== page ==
Friday, April 17, 2015

Broader Conversations About Kids Reading Nonfiction

I'm not sure where March went, but suddenly we're in the second half of April! Two weeks ago, I had the honor of moderating a panel of children's book authors and illustrators at the JFK Presidential Library and Museum. Each year, the Library and the National Park Service co-sponsor an excellent conference for teachers and librarians. Participants return year after year because they know this one-day conference, organized around a theme, gives them a wonderful "shot in the arm" of inspiration and pratical tools for teaching. An important component of this is the center role that expertly written and illustrated children's and young adult literature of all genres plays.
This year, the conference title was "Sources of Inspiration: History through the Arts and the Lives of Artists," and the panel included author Robert Burleigh, illustrator Bryan Collier, and author Elizabeth Partridge.  One of the interesting things that happened to me in preparation for the panel, as I reread each author's body of work as it pertained to the conference theme, was the new vantage point I had reading across their different works. Now this is something I write about all the time in my advocacy of a text set approach to teaching. But I am alway surprised at how powerful it is to make my own connections through a series of texts, cultivating curiosity, building knowledge, and pursuing my questions.

For example, as I read Elizabeth Partridge's young adult biographies of Woody Guthrie and John Lennon, I was struck by the role that Bob Dylan played in each. If you asked me to think about Guthrie and Lennon before reading those books, I'm not sure I would have placed Dyan in the intersection of the two. But there he is. Perhaps, if I knew more about Dylan, I would have. Now I have all of these questions about Dylan I want answered. I want to get my hands on Gary Golio's When Bob Met Woody (Little, Brown 2011). Otherwise, there isn't too much on Dylan beyond the Who Was? series biography by Jim O'Connor. YA biographers, take note! I take this new perspective on Dylan, and his relationship with both Lennon and Guthrie, into whatever else I learn about him and his role in mid-to-late century 20th centuryAmerican history.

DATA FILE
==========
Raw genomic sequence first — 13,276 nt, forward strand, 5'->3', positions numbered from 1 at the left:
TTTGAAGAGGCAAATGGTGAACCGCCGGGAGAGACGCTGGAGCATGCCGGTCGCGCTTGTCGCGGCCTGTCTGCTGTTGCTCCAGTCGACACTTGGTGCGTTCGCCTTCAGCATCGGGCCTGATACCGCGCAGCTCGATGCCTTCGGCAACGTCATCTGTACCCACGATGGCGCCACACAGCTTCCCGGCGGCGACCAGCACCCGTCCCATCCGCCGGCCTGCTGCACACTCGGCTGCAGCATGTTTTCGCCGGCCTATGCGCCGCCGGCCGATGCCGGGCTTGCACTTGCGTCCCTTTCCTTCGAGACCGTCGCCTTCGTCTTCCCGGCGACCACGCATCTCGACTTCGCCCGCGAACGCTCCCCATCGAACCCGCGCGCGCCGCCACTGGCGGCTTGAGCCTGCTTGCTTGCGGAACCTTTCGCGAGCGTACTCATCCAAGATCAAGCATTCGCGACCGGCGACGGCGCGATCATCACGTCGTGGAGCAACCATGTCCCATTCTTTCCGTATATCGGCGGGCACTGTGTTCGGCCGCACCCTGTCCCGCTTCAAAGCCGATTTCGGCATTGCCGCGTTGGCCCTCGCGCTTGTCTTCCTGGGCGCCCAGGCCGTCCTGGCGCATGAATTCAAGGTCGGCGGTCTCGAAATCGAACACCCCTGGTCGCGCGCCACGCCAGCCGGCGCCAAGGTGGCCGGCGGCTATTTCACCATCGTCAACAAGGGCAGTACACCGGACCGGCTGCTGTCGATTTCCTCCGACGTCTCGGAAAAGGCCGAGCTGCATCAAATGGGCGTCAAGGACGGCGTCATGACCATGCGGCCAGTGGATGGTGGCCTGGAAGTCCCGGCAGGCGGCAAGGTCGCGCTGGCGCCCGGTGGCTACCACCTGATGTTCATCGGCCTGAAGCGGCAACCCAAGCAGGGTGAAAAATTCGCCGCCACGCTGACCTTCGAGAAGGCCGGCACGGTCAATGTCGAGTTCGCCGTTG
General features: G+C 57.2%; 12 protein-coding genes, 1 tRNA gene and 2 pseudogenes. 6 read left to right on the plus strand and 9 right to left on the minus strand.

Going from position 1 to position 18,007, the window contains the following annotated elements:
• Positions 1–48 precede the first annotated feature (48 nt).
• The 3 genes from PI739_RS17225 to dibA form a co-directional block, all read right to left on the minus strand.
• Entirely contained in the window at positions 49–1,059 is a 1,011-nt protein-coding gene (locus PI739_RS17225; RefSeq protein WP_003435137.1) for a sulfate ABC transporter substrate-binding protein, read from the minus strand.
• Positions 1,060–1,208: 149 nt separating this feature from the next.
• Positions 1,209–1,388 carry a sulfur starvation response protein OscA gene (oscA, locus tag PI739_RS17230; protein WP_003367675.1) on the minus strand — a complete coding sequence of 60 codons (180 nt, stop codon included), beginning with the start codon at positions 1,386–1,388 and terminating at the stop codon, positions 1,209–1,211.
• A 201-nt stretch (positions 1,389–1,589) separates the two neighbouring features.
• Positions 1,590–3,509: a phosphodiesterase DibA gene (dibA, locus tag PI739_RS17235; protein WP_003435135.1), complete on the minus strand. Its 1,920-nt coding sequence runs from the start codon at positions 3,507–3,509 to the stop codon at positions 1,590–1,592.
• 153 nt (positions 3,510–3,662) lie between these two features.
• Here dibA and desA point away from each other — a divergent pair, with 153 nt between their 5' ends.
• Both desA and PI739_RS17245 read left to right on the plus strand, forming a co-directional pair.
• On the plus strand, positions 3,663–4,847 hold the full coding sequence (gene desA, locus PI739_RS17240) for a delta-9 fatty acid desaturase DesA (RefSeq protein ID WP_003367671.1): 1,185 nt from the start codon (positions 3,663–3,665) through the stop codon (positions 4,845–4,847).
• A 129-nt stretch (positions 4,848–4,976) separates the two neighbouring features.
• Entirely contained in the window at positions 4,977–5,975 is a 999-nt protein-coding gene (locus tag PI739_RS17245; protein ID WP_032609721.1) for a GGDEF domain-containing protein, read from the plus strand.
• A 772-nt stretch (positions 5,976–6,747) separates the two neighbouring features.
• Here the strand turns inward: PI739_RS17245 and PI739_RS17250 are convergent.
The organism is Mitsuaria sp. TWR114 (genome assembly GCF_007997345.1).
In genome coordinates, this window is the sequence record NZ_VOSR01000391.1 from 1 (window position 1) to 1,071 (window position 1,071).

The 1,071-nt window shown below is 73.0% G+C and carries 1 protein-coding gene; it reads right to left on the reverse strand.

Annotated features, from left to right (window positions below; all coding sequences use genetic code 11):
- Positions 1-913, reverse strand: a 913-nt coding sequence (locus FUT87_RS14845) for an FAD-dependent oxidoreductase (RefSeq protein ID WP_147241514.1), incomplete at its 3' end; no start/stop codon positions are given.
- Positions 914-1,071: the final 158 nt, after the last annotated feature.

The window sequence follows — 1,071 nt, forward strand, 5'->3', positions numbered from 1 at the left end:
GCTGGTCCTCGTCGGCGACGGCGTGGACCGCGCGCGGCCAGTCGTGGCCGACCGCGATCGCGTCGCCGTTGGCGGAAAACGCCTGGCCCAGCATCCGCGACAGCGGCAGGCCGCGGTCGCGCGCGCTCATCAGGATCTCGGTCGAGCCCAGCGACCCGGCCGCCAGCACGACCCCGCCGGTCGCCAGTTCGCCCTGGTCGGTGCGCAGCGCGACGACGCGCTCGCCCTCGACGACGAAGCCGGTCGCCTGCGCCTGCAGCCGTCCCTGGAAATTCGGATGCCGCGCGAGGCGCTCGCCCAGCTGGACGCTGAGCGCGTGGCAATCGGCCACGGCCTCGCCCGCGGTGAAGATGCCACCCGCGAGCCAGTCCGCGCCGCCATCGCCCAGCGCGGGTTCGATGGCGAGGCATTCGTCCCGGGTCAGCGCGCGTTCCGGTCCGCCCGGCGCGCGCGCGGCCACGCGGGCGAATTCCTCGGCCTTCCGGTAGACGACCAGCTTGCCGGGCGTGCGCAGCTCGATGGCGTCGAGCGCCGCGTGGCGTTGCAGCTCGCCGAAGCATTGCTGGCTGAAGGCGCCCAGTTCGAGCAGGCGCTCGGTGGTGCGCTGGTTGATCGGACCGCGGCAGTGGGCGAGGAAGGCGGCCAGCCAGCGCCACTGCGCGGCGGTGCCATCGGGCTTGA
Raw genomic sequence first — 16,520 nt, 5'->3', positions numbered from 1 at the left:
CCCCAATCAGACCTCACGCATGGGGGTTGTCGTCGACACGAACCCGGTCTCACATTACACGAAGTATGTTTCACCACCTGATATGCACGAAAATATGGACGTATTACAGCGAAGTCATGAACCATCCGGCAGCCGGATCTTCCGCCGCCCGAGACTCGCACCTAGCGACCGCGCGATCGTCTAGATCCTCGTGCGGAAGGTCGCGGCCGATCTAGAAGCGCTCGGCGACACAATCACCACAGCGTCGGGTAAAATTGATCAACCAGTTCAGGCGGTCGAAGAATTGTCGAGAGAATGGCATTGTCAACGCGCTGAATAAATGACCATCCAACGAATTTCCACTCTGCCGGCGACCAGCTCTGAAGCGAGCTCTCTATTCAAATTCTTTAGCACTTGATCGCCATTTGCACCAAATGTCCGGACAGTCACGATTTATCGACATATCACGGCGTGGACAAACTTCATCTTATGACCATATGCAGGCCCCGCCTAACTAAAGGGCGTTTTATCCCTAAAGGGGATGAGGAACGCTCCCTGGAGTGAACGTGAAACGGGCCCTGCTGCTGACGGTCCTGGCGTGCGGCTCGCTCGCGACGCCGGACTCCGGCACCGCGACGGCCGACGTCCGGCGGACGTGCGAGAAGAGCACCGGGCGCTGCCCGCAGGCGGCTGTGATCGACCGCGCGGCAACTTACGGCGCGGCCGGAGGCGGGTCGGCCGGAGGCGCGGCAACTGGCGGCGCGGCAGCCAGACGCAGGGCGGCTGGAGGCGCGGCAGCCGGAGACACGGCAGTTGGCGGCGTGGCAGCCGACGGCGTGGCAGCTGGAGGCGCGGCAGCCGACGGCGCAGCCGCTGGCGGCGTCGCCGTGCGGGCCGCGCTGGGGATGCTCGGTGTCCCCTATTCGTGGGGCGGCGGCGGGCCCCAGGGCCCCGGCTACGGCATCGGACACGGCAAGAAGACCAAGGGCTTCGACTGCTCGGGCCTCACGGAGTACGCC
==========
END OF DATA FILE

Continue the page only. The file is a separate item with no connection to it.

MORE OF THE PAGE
Over the past couple of weeks, there have been many conversations about the negative role of testing in our schools,  the punitive measures associated with those tests, and the ways in which the CCSS standards are linked in the public consciousness to the annual tests required by NCLB (now - - finally - - getting its long overdue review by Congress). This conference experience was another tangible reminder of the many, many ways we can teach to and beyond the standards when we engage students in authentic, engaging inquiry. I remain ever hopeful that we can move away from the rigid emphasis on tests into the more important conversation that needs to be happening: how can foster conditions in which teachers can work collaboratively, plan curriculum, and provide multiple pathways for students to demonstrate their learning?

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